Rail car shortage a ‘perfect storm’ for ag users

North Dakota Farmers Union (NDFU) President Mark Watne met with North Dakota’s congressional delegation and BNSF officials Tuesday in Washington, D.C., to discuss the lack of railcars at grain elevators.

Posted 2/12/14

North Dakota Farmers Union (NDFU) President Mark Watne met with North Dakota’s congressional delegation and BNSF officials Tuesday in Washington, D.C., to discuss the lack of railcars at grain elevators.

“Based on our research, availability of railcars has significantly delayed shipping by as much as 40 days,” said Watne. “These delays have triggered penalties by end users of 5 to 10 cents a bushel per day, costs that elevators are directly passing on to farmers.”

NDFU believes railcar delivery problems are linked to the railroad industry’s prioritization of cars for oil, coal, and container shipments over agricultural products.

The state’s extremely cold weather pattern has also impacted rail movement by requiring more horsepower and shorter train lengths to prevent airline freeze up.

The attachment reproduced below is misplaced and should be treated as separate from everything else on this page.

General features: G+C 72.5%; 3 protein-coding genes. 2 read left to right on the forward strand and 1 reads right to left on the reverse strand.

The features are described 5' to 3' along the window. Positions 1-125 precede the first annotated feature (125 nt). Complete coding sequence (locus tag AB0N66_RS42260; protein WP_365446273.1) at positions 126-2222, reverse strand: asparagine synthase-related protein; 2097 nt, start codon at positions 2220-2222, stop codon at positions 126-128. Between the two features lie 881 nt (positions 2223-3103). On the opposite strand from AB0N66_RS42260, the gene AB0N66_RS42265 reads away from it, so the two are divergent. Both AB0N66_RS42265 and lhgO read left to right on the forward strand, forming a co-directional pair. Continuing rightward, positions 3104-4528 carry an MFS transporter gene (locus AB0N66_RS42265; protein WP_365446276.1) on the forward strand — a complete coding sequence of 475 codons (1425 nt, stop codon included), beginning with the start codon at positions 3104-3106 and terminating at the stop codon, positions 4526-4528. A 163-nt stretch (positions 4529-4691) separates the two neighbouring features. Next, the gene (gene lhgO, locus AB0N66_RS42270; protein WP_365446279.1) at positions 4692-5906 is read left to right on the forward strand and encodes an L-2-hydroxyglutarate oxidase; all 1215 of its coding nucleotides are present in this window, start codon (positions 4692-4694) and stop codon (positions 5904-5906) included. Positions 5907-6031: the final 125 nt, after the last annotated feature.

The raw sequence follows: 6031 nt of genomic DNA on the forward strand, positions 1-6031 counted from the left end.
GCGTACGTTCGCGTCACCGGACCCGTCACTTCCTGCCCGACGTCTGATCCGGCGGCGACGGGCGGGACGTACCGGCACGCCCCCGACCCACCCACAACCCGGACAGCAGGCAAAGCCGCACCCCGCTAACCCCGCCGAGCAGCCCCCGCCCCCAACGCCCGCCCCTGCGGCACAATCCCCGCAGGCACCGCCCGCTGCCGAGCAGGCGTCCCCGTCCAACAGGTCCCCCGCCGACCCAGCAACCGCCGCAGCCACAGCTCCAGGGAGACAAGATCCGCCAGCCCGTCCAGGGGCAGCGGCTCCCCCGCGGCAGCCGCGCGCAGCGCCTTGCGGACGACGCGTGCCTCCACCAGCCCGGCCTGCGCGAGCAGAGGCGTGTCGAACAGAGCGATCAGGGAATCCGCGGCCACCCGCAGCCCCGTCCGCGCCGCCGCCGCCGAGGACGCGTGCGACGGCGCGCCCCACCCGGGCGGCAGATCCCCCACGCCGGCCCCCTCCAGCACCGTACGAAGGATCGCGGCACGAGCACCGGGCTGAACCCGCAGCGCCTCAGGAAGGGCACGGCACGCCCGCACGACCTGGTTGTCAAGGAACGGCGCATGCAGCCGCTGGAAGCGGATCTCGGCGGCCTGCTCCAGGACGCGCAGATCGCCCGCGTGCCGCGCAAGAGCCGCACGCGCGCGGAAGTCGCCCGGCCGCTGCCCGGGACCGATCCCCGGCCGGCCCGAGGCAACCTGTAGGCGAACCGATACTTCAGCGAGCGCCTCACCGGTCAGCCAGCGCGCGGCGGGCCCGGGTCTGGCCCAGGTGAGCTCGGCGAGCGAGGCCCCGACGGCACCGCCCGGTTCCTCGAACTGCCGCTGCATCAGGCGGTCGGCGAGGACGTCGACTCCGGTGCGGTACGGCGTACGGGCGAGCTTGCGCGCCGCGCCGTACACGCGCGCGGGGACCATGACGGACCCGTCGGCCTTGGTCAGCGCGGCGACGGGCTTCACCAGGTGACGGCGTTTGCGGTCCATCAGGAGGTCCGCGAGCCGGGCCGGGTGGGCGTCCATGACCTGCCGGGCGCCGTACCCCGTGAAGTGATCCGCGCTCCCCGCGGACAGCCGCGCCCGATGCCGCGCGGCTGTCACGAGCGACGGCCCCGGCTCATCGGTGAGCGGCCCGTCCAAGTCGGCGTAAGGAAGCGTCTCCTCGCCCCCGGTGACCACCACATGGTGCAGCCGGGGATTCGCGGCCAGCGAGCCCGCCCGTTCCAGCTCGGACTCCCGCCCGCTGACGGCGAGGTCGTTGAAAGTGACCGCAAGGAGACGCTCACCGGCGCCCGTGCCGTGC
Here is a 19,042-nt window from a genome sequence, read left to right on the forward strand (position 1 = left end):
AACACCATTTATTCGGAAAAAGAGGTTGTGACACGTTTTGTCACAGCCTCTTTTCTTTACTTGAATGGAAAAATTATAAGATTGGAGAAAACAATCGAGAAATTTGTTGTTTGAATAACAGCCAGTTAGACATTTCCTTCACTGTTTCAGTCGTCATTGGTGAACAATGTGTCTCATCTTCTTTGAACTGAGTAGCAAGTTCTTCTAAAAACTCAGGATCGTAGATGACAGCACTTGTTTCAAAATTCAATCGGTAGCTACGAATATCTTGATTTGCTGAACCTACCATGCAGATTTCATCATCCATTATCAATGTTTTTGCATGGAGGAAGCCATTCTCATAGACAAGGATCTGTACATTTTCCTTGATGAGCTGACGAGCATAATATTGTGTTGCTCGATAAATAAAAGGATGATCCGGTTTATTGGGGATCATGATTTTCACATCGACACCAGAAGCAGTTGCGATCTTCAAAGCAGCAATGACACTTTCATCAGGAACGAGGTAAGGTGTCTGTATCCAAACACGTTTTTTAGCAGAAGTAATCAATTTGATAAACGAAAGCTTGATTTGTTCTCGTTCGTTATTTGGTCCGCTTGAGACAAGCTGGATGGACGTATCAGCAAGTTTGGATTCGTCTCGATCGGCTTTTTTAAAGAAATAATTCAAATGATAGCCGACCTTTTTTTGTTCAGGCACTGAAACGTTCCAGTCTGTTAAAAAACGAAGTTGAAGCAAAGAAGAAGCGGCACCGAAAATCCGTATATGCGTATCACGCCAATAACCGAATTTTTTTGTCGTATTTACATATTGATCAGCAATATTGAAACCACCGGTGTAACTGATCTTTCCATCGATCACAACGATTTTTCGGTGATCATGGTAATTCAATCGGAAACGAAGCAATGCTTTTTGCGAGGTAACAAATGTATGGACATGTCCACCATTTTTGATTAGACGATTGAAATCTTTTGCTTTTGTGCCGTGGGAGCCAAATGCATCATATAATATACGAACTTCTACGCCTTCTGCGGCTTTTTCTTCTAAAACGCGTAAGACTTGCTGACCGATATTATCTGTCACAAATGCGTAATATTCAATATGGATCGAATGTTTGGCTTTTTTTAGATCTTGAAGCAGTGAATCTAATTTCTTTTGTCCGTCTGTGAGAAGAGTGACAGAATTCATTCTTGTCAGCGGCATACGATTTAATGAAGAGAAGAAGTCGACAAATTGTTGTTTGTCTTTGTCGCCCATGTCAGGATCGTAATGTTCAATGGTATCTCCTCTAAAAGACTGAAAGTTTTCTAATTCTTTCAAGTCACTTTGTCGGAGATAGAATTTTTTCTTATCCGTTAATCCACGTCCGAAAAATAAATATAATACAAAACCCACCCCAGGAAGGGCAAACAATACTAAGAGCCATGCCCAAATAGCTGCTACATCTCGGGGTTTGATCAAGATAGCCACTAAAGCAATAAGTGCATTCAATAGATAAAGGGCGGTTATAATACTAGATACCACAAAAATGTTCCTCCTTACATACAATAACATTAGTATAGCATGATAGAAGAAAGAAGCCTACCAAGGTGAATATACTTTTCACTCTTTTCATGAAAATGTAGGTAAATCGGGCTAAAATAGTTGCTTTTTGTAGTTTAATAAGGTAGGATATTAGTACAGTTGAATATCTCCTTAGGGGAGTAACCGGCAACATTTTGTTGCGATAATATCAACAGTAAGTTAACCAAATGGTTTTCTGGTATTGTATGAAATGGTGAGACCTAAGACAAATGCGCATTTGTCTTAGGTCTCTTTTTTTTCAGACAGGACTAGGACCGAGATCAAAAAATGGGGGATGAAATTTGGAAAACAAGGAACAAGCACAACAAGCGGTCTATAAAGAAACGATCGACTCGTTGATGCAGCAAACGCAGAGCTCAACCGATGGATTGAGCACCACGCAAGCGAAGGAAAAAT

“Even though BNSF told us they are making attempts to harmonize ag and oil shipments, it appears that ag has fallen down on the list of priorities,” Watne.

“Railroads need to provide quality, reliable service to their customers,” said Sen. John Hoeven said. “Our state and our economy are growing, which means our railroads need to devote more resources to move our people and goods safely and reliably.”

With an estimated 85 percent of the 2013 corn crop either in on-farm or warehouse

storage, there is a valid concern that it won’t be moved in time for the new crop to be stored, Watne said. “This could create huge problems down the road. Add in oil trains and track construction and you’ve got the makings of a perfect storm.”

NDFU also expressed concern to BNSF that the prioritization of agriculture exports and lack of horsepower has unfairly impacted the secondary market for railcars.

Watne said that the rail industry sells the right to elevators to receive cars on a given date in the primary market. If an elevator does not need cars, it can sell them in the secondary market. When supply of cars is tight, cars are sold at a premium.

“We’ve heard up to $4,000 recently,” he said, “when it usually is around $300 a car.”

“We need pressure on the rail industry to service agriculture,” he emphasized, in acknowledging Sen. Hoeven’s efforts to coordinate the meeting with BNSF officials. “Rail is our primary way to move ag products out of this state.”

 


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